Beneath a chandelier made from wineglasses, mixologists concoct drinks with techniques that come close to alchemy. Specialty cocktails include a red-wine martini that marries pinot noir with Chambord and vodka, and edible cocktails?dubbed "drops"?are solidified through a secret molecular process akin to the one that turns cotton into cotton candy. Though spirits abound, beer drinkers aren't forgotten; the bistro imports nearly 100 types of bottled beer from all over the world, with an emphasis on microbrews. Small plates also draw visitors, especially in groups, as the chef's flatbreads and platters of dried fruits, meats, and artisan cheeses are ideal for sharing. Those who prefer individually portioned meals can enjoy entrees such as caramelized sea scallops with a cauliflower pur?e.
Santora's pie masters craft 17 gourmet and signature pizzas entirely from scratch, tossing each crust by hand, slathering it with house-made sauce, and festooning the savory circle with fresh-cut vegetables and locally sourced meats. The margarita pizza begins with a zesty pesto base before piling on fresh slices of tomato, garlic, and basil, whereas Lil Anthony's 8 Cheese pie showcases a gooey synthesis of romano, parmesan, feta, alfredo, mozzarella, cheddar, smoked provolone, and the shop's signature herb blend. Juliana's Taco pie disguises all the components of a taco—salsa, refried beans, fresh ground beef, and sour cream—into a form that is easier to share, but harder to hide under a derby hat. Alternatively, uncover the cornucopia of veggies, pepperoni, hamburger, italian sausage, meatballs, and canadian bacon cleverly concealed beneath the Mamma Mia pizza's extra heap of golden cheese.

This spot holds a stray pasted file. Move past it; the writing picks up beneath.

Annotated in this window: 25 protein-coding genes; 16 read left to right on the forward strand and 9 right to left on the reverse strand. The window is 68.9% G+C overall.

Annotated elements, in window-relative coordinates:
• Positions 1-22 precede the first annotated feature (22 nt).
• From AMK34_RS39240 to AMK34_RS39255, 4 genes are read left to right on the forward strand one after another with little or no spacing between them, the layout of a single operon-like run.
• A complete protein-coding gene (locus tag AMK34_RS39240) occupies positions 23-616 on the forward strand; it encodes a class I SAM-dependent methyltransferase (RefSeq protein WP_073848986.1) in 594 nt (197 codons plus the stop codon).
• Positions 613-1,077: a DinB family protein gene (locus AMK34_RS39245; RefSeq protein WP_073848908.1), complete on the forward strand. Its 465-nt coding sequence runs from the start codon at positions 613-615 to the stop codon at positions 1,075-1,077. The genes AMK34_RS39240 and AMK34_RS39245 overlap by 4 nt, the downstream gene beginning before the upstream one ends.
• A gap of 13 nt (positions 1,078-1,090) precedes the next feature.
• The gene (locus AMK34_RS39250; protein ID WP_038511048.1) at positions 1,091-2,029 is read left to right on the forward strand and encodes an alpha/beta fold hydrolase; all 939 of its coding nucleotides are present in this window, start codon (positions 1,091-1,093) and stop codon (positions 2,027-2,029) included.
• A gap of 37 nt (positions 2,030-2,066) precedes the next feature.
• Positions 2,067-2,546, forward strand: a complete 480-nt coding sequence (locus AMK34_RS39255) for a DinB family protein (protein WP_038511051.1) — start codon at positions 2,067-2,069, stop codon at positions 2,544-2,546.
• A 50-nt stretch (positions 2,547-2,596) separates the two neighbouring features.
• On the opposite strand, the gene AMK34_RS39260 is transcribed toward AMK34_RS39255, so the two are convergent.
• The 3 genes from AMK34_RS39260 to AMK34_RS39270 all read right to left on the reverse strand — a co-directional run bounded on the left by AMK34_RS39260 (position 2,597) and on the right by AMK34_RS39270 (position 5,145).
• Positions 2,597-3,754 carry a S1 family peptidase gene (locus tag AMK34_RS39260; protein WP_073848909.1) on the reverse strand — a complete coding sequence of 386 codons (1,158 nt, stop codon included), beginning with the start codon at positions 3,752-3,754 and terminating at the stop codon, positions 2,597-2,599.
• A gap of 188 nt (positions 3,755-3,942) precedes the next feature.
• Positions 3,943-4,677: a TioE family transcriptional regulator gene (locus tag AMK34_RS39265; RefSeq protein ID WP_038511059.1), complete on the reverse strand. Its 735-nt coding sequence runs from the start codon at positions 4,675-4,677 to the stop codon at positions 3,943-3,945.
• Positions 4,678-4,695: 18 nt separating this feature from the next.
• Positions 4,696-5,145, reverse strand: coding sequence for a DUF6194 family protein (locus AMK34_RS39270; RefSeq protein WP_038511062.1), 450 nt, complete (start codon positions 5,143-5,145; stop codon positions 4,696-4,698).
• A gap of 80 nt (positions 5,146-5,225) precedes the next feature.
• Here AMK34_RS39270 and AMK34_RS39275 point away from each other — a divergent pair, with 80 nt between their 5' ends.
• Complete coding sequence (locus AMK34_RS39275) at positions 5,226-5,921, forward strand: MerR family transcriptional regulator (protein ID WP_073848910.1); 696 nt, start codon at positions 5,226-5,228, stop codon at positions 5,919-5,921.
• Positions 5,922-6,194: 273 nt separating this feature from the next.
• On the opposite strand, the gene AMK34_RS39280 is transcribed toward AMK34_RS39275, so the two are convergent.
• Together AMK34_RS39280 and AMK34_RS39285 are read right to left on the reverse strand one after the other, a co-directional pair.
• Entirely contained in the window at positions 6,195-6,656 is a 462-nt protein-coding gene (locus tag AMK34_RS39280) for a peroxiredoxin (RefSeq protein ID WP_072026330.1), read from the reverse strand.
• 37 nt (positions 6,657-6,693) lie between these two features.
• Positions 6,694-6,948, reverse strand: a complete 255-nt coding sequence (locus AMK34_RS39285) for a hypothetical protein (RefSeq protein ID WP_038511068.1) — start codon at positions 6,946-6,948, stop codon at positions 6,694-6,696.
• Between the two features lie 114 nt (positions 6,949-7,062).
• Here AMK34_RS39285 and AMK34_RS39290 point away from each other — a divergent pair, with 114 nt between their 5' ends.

Emerging from a wood-fired oven framed by brick and white marble, gooey, melted mozzarella bubbles atop a freshly crafted pizza. With this oven as their centerpiece, Open Fire Pizza’s pizzaioli curate a menu of gourmet pizzas and calzones composed of fresh, local, and organic ingredients. The pizzeria strives to make a minimal impact on the environment by powering its eatery with rooftop solar panels, maintaining zero-trash policies, and fueling its ovens with wood from well-hugged trees. Meanwhile, Open Fire Pizza nourishes its surrounding community by hosting regular art openings and open-mic nights.
Open late seven days a week—until 3 a.m. on Fridays and Saturdays, and until midnight the rest of the week—Z Strike Bowling plies its patrons with bowling, comfortable couches, and a full sit-down restaurant. Bowlers can scatter pins on lanes reserved in advance, a practice that prevents long waits and frustrated customers rolling balls at piles of street shoes. Between games, visitors can nosh at the onsite eatery, with an upscale menu filled with offerings such as chicken and waffles, fish tacos, quesadillas, and a full bar featuring new craft beers.
Founded in 1964 by a tile maker as an edible canvas on which to practice his square-cutting, Imo’s original St. Louis–style pizza features a thin, cracker-crisp crust topped with homemade sauce and Provel cheese, then sliced into squares. The love child of a culinary fromage a trois between cheddar, Swiss, and provolone cheeses, Provel melts into a soft, creamy pool reminiscent of the delicious dairy lagoons tucked away high in the Swiss Alps, and can be enjoyed on Imo’s pizza for its minimalistic beauty or as a blank canvas for a DIY pizza experience ($12.38–$14.76 base price for a large). Pile on any of Imo’s 14 fresh toppings—including pepperoncini, hamburger, Canadian bacon, and jalapeno—or indulge in one of its popular specialty pies (less than $20 at either location). The all-meat pizza combines sausage, hamburger, bacon, Canadian bacon, and pepperoni, while the veggie deluxe (mushroom, onion, green pepper, and tomato) hosts a stately garden party in one’s mouth.